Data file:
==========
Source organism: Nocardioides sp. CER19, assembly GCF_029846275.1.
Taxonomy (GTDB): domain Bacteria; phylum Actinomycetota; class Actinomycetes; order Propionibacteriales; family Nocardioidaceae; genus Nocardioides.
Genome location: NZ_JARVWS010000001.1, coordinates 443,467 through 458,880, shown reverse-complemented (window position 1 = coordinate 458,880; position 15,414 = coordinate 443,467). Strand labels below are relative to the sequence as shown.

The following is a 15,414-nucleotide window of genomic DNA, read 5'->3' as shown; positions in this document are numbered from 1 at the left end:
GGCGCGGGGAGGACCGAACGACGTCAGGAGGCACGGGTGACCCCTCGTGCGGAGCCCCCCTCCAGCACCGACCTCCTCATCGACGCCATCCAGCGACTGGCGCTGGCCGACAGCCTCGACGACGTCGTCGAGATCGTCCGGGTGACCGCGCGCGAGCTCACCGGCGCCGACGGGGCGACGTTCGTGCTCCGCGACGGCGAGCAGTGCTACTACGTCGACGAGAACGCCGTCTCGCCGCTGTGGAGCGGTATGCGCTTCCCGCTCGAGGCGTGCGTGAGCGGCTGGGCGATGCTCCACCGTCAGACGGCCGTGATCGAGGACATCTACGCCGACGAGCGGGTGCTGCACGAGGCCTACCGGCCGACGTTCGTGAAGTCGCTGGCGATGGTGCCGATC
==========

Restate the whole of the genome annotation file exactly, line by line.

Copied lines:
Source organism: Nocardioides sp. CER19, assembly GCF_029846275.1.
Taxonomy (GTDB): domain Bacteria; phylum Actinomycetota; class Actinomycetes; order Propionibacteriales; family Nocardioidaceae; genus Nocardioides.
Genome location: NZ_JARVWS010000001.1, coordinates 443,467 through 458,880, shown reverse-complemented (window position 1 = coordinate 458,880; position 15,414 = coordinate 443,467). Strand labels below are relative to the sequence as shown.

The following is a 15,414-nucleotide window of genomic DNA, read 5'->3' as shown; positions in this document are numbered from 1 at the left end:
GGCGCGGGGAGGACCGAACGACGTCAGGAGGCACGGGTGACCCCTCGTGCGGAGCCCCCCTCCAGCACCGACCTCCTCATCGACGCCATCCAGCGACTGGCGCTGGCCGACAGCCTCGACGACGTCGTCGAGATCGTCCGGGTGACCGCGCGCGAGCTCACCGGCGCCGACGGGGCGACGTTCGTGCTCCGCGACGGCGAGCAGTGCTACTACGTCGACGAGAACGCCGTCTCGCCGCTGTGGAGCGGTATGCGCTTCCCGCTCGAGGCGTGCGTGAGCGGCTGGGCGATGCTCCACCGTCAGACGGCCGTGATCGAGGACATCTACGCCGACGAGCGGGTGCTGCACGAGGCCTACCGGCCGACGTTCGTGAAGTCGCTGGCGATGGTGCCGATC